The Clinical Picture

A skin lesion after cardiac catheterization

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A 64-year-old man with diabetes and hypertension presented with a 2-day history of sudden onset of acute pain and cyanosis on the sole of his right foot 4 days after undergoing cardiac catheterization and coronary angiography.

Figure1. Macular violaceous connecting rings in a net-like pattern compatible with livedo reticularis on the foot.

The physical examination revealed macular, violaceous, connecting rings in a net-like pattern that blanched with pressure and disappeared when the foot was elevated, a presentation compatible with livedo reticularis (Figure 1). Laboratory testing (complete blood cell count, biochemistry panel, coagulation test, and C-reactive protein test) was notable only for eosinophilia.

A few days later, the patient returned with abdominal pain, diarrhea, and acute renal injury with urinary eosinophils (7% of the white blood cells in the urine) and proteinuria.

Q: Which is the most likely diagnosis?

  • Infective endocarditis
  • Pernio (chilblain)
  • Cholesterol crystal embolism
  • Cutaneous small-vessel vasculitis

A: Cholesterol crystal embolism is the correct diagnosis.

Infective endocarditis is an infection of the endocardium, but systemic signs may be present, including cutaneous lesions such as Osler nodes (painful papules on the tips of the fingers and toes) and Janeway lesions (painless macules on the palms and soles). Histologic staining of skin biopsy specimens often shows vasculitis, occasionally with a positive Gram stain. Severe renal injury is not common, and the timing of the acute illness and skin lesion fits better with an acute embolic phenomenon.

Pernio is a form of cold injury, localized in peripheral parts of the body and occurring after exposure to cold temperatures in damp conditions. It usually manifests bilaterally as painful erythematous or purple lesions on the acral areas of the hands and feet, nose, ears, and, rarely, the thighs and buttocks. Pernio most commonly affects women between 20 and 40 years of age. It can be idiopathic or associated with a systemic disease such as systemic lupus erythematosus or Sjögren syndrome.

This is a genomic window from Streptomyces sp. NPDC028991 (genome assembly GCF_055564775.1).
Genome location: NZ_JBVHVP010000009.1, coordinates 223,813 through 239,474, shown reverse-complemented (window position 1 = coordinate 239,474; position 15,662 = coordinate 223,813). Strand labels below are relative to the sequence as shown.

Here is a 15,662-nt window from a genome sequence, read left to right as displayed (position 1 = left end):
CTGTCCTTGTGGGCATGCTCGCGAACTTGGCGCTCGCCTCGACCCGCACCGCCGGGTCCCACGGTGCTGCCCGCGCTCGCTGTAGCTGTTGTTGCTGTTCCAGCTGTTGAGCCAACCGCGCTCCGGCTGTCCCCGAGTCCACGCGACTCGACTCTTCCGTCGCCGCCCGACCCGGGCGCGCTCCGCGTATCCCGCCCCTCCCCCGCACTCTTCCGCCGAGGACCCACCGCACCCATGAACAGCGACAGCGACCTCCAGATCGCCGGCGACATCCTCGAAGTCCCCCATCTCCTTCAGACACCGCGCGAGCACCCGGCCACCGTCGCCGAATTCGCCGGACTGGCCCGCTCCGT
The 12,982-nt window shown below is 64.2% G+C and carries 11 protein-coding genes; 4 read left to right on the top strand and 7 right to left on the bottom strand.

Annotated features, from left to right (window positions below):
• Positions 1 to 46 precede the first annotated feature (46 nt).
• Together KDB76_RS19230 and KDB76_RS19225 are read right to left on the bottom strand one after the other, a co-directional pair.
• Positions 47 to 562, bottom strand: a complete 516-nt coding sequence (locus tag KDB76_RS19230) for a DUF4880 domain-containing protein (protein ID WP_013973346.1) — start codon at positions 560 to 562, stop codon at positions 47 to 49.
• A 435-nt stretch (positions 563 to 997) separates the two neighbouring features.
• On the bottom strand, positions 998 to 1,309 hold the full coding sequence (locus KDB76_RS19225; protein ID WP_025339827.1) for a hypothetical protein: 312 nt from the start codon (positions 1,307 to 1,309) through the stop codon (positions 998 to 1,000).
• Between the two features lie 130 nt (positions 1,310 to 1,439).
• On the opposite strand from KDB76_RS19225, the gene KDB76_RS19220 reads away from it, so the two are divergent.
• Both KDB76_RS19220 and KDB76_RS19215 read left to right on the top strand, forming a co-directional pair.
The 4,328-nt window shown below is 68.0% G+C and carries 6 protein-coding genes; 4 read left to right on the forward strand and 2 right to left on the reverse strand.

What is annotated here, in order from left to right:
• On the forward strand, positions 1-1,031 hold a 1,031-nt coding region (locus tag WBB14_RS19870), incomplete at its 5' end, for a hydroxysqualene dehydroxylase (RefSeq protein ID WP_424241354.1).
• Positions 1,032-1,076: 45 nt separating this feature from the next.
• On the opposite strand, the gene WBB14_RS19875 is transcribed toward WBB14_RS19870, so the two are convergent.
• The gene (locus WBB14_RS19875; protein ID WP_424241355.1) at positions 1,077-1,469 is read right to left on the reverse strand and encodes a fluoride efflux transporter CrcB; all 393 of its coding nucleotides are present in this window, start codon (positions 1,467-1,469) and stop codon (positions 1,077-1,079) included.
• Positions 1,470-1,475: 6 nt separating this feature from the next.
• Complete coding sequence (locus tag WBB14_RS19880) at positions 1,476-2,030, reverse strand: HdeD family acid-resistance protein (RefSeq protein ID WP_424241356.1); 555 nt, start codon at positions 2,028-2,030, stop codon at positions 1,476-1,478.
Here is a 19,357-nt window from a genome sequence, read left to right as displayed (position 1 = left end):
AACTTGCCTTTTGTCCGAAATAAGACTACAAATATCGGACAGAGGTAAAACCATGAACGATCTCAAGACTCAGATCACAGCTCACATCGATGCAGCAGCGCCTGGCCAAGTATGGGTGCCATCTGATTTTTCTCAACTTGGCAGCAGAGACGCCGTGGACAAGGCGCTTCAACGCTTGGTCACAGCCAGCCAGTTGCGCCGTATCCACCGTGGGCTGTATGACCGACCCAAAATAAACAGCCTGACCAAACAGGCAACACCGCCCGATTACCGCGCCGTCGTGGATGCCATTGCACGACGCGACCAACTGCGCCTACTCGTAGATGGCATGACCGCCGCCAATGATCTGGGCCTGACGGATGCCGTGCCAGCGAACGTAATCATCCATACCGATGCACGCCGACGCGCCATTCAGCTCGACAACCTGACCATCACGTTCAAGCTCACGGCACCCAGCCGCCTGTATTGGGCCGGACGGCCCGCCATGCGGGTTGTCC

Cutaneous small-vessel vasculitis is a heterogeneous group of disorders with inflammation and damage of the blood vessels; it may be limited to the skin or it may involve multiple systems. Palpable or nonpalpable purpura and ulceration are common clinical findings, and histologic study shows an inflammatory infiltrate of vessel walls, fibrinoid necrosis, thrombosis, and extravasation of red blood cells.

While this patient’s problems are not consistent with small-vessel vasculitis, the single skin lesion, the timing after the catheterization, and the urinary eosinophils are best explained by cholesterol embolization.


Cholesterol crystal embolism is commonly iatrogenic, a complication of mechanical damage to the arterial walls from vascular surgery or invasive percutaneous procedures. Material dislodged from atheromatous arterial plaques can occlude the small vessels of the feet, producing this syndrome.

The onset of the clinical disease is often delayed for days to weeks after an angiographic procedure.1 Spontaneous hemorrhage, disruption of plaque, or drug therapy with an anticoagulant or a fibrinolytic can precipitate embolization of cholesterol crystals. The source of the emboli is atheromatous plaque in major blood vessels, particularly the abdominal aorta.

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